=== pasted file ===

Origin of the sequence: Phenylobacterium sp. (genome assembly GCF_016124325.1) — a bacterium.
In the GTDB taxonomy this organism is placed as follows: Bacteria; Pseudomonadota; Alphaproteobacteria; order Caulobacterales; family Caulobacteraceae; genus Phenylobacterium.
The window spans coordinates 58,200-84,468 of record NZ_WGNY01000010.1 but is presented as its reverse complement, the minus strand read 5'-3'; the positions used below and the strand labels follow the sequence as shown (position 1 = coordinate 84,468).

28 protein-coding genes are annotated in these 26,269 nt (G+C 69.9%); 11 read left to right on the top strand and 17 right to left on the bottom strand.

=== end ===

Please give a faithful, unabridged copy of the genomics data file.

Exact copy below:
Origin of the sequence: Phenylobacterium sp. (genome assembly GCF_016124325.1) — a bacterium.
In the GTDB taxonomy this organism is placed as follows: Bacteria; Pseudomonadota; Alphaproteobacteria; order Caulobacterales; family Caulobacteraceae; genus Phenylobacterium.
The window spans coordinates 58,200-84,468 of record NZ_WGNY01000010.1 but is presented as its reverse complement, the minus strand read 5'-3'; the positions used below and the strand labels follow the sequence as shown (position 1 = coordinate 84,468).

28 protein-coding genes are annotated in these 26,269 nt (G+C 69.9%); 11 read left to right on the top strand and 17 right to left on the bottom strand.